Preferred Javelina Habitats Affected by Climate Shifts and Controlled Burns

The Journal of Mammology reports on a study of javelinas in the San Andres National Wildlife Refuge, located in the Chihuahuan Desert. The study explains the link between the mammals and their habitat as well as why their behavior alters with changes in the desert's climate.

  • Share on TwitterShare on FacebookShare on Google+Share on LinkedInEmail a friend

Journal of Mammalogy Volume 95 Issue 1

From 2007 to 2011, the authors found an increase in the number of javelinas in the study area. Most were within 500 m of permanent water sources, with numbers decreasing rapidly with greater distance from water.

Lawrence, Kansas (PRWEB) February 25, 2014

Javelinas, medium-sized mammals also known as collared peccaries that resemble pigs in appearance, have been spreading north in New Mexico. Scientists know little about the links between the mammals and their habitat, but they speculate that javelinas may change their behavior to cope with changes in climate.

The current issue of the Journal of Mammology reports on a study of javelinas (Pecari tajacu) in the San Andres National Wildlife Refuge, located in the Chihuahuan Desert, the largest, and relatively undisturbed, desert in North America. From 2007 to 2011, the authors monitored javelina activity in the refuge, which is situated in south-central New Mexico’s southern San Andres Mountains.

For several decades, javelinas have been expanding their range northward in the southwestern United States. Because their bodies do not adapt to extreme cold or heat, they must change their behavior to deal with temperature shifts, such as by sheltering in caves when weather turns cold and finding water in succulents during extreme heat. Javelinas are generally homebodies, covering most of their home range each day and rarely crossing into one another’s territories. However, they may expand northward during drought or mild winters. Severe winters can threaten the population.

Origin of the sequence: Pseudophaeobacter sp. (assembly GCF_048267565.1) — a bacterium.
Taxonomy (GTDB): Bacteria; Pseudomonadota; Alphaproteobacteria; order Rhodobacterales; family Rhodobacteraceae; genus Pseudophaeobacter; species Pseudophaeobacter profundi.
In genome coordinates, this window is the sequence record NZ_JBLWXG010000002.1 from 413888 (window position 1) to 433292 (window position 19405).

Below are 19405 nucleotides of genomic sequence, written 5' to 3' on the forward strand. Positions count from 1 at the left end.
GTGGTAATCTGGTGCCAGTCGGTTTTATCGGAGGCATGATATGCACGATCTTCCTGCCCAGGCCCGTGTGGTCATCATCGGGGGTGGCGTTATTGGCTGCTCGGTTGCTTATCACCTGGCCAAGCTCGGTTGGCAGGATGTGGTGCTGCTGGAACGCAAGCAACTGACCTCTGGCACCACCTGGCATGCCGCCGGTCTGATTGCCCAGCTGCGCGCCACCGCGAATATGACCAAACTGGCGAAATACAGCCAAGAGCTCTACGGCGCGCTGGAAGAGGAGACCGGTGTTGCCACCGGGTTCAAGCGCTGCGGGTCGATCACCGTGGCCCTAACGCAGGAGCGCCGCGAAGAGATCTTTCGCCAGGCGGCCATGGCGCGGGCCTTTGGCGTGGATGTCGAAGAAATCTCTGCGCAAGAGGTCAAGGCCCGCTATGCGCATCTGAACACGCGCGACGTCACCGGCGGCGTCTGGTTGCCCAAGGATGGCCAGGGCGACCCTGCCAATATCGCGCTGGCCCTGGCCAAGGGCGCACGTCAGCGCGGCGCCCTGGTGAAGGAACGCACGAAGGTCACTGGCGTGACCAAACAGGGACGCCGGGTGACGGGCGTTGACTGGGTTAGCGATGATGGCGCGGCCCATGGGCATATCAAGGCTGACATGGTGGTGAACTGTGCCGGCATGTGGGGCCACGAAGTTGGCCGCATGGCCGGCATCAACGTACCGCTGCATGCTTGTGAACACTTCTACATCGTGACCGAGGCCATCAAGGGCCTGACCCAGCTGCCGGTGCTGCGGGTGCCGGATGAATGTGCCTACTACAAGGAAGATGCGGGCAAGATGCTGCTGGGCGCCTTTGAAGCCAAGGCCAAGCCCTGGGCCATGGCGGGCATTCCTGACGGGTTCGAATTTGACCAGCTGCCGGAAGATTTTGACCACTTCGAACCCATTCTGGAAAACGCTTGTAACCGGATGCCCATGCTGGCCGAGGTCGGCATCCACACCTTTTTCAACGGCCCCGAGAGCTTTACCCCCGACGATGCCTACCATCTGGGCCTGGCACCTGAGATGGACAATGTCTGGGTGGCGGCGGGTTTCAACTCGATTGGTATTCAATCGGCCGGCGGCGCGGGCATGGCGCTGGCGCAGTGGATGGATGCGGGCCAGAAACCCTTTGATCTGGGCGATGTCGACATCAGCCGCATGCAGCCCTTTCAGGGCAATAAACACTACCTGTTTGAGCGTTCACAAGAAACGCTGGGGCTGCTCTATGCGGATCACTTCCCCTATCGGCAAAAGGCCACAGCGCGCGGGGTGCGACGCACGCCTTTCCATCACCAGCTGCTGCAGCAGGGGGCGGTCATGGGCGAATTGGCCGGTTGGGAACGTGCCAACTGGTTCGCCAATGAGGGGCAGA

Camera traps were set up to cover the entire study area, and the location of each observation was recorded. The authors then used modeling methods to estimate how many javelinas were in the study area. They also used the photographs produced by the camera traps to determine when javelinas were most active each season.

From 2007 to 2011, the authors found an increase in the number of javelinas in the study area. Most were within 500 m of permanent water sources, with numbers decreasing rapidly with greater distance from water. Javelinas preferred relatively flat areas with spreading canopies from trees or high shrubs that could help take the edge off temperature extremes. Such areas are fairly rare in the southern San Andres Mountains and are heavily affected by prescribed burning and other management practices.

The authors believe that javelinas might be moving farther north because of milder winter temperatures in the refuge. They emphasized the mammals’ apparent dependence on trees and shrubs, particularly those near water, for protection from heat stress. Because javelinas avoid open, burned areas, they suggest limiting prescribed burns to cool months and burning less frequently within the mammals’ active habitat.

Full text of the article “Occupancy and habitat correlates of javelina in the southern San Andres Mountains, New Mexico,” Journal of Mammology, Vol. 95, No. 1, 2014, is now available.

###

About the Journal of Mammalogy
The Journal of Mammalogy, the flagship publication of the American Society of Mammalogists, is produced six times per year. A highly respected scientific journal, it details the latest research in the science of mammalogy and was recently named one of the top 100 most influential journals of biology and medicine in the last century by the Special Libraries Association. For more information, visit http://www.mammalogy.org/.


Contact